Montreal Masters, Semifinals
Fish d. Tipsarevic, 6/3 6/4
When Mardy Fish assumed the mantle of the top ranked US male tennis player, there was a widespread and mostly justified belief that his ascent owed as much to Andy Roddick’s decline as anything else. Fish himself was neither slow nor coy in agreeing, and he remains manically diffident in all matters Davis Cup, insisting to anyone straying into earshot that Roddick is still the main man. That’s generous, especially since they recently combined so perfectly against Spain, but there’s a difference between playing second fiddle and taking up the viola. US fans were probably right in hoping their top player would assert himself a little more. The United States hasn’t gotten to where it is by not throwing its weight around, loudly.
Reaching the quarterfinals at Wimbledon was a stride in the right direction, given that it is both a surface that should suit Fish’s game, and a tournament that American fans associate with excellence, even if Roddick himself associates it with crushing losses to Federer. But it has always been on the North American hardcourts that Fish’s finest results have accrued – passive voice intended – suggesting that the goodwill of his compatriots means as much to him as whatever the court is made of. His perennially poor showings on foreign hardcourts – from Australia and Asia to the European indoors – attest to this. As the tour returned to the States, patriotic eyes – wept dry after Houston – were typically merciless, unblinking.
So far so good. Fish defended his Atlanta title, if barely, before being hustled out of LA by Ernests Gulbis. Pulling out of Washington hardly endeared him to the tournament organisers, who were rightly worried that the event might consequently disappoint, a worry that proved justified. Still, it turned out to be a scheduling masterstroke from Fish. Thus rested, he has ambled through to the final of the Montreal Masters, the only person not named Novak Djokovic to do so. Mostly interestingly, until today he had progressed without playing very well at all. The quarterfinal against Stan Wawrinka was particularly uninspired. He and his fans should be encouraged by this. Until now, Fish’s greatest accomplishments – including his top ten ranking – have always come when he performs at his limits, if not beyond them (see Indian Wells in 2008). This week, aided by a miraculously cleared draw, he has managed to progress to a fourth Masters final without impressing anyone, even if today he was clearly a class above Janko Tipsarevic.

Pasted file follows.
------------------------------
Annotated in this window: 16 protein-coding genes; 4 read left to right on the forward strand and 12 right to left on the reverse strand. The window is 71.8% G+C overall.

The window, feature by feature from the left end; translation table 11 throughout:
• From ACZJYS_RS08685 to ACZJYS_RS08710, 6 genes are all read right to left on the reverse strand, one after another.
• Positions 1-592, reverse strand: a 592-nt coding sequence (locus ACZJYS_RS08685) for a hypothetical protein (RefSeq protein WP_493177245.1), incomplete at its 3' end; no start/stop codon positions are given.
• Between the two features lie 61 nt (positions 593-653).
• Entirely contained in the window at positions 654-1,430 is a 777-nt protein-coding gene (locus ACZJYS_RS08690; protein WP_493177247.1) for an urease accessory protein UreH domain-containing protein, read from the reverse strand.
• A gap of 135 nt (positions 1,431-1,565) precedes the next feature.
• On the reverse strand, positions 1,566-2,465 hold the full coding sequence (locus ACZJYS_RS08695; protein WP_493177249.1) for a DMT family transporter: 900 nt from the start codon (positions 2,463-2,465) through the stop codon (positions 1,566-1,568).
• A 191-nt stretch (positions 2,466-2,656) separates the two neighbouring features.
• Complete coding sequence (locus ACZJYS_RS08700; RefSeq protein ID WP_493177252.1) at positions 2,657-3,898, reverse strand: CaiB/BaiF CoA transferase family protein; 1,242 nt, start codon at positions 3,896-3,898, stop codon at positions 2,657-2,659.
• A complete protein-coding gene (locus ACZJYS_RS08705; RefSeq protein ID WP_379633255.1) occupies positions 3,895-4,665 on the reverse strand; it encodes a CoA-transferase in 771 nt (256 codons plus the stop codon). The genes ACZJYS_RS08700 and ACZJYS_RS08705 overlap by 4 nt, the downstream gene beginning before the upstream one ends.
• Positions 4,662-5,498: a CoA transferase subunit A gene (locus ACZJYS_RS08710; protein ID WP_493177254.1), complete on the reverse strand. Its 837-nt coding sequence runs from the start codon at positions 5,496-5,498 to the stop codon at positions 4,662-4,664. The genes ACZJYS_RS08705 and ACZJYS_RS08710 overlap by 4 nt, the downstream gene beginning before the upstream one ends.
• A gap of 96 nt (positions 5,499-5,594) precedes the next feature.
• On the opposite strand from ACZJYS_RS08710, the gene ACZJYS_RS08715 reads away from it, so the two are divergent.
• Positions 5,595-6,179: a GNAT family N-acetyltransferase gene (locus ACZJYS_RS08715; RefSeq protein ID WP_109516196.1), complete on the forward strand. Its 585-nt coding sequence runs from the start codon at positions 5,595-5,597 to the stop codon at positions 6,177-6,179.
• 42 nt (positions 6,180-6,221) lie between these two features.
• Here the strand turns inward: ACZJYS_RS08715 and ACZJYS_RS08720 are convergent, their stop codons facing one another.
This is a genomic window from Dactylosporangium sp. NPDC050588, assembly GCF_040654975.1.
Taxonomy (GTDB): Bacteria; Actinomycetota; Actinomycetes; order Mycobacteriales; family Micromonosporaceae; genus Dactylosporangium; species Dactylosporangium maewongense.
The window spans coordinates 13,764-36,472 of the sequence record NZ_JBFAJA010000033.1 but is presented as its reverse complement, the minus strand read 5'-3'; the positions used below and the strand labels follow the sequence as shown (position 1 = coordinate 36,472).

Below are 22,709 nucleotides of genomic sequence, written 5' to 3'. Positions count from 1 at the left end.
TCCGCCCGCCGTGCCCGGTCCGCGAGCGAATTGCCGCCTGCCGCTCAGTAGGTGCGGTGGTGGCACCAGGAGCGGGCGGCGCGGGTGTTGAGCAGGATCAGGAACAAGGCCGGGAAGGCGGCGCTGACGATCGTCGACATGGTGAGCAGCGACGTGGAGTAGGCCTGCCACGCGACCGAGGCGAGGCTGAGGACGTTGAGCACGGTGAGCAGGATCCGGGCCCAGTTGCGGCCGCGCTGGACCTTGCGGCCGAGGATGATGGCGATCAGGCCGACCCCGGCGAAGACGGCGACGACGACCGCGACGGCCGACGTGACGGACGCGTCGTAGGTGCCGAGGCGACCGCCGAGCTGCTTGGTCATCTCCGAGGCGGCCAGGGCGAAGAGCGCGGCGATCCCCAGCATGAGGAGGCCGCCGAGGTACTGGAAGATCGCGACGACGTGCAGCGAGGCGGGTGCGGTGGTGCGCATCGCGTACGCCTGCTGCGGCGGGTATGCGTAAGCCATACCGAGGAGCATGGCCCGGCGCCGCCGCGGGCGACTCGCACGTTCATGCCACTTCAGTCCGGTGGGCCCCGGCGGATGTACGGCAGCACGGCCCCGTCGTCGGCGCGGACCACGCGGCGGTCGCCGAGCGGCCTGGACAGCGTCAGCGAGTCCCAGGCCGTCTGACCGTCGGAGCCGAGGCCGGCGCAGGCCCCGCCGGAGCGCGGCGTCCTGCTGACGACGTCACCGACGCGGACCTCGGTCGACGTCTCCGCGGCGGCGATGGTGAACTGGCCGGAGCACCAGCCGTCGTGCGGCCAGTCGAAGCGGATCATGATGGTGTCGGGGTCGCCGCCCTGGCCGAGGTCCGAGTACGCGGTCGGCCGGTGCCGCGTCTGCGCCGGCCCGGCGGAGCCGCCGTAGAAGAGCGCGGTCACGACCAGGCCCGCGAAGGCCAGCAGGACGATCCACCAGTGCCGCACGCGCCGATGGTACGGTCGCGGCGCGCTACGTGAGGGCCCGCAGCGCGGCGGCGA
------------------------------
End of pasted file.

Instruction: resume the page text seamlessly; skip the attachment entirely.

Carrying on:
His manifest superiority over the Serbian No.3 justifies a moment’s diversion. Montreal has been arguably the highwater mark of Tipsarevic’s career, if we set aside last year’s Davis Cup final, in which he personally contributed little more than stomach ulcers for the home crowd. He will enter the top twenty tomorrow, for the first time in his career. He hasn’t won a tournament yet, but I’ve no doubt he is good enough to, and seeing a No.20 next to his name doesn’t seem unreasonable. But he was no match for Fish, who smartly opted out of trading groundstrokes with his opponent, and surged netward almost constantly. Fish looked like a top ten player. Not a top ten player playing out of his mind, naturally, but nonetheless like a top ten player. Whether he wins the final or not, he will rise to No.7 when the rankings are released on Monday.
Coming into the US summer, the looming question was always whether Fish could defend his points from last year’s Cincinnati final. It is to his credit that the question has become less important than it might have been. His portfolio of strong results has grown sufficiently diverse that he is protected from the odd poor week. Indeed, he could pull out of Cincinnati next week and he would probably fall no lower than No.9. It’s a comforting thought, something to hang onto while Djokovic tears him to pieces tomorrow.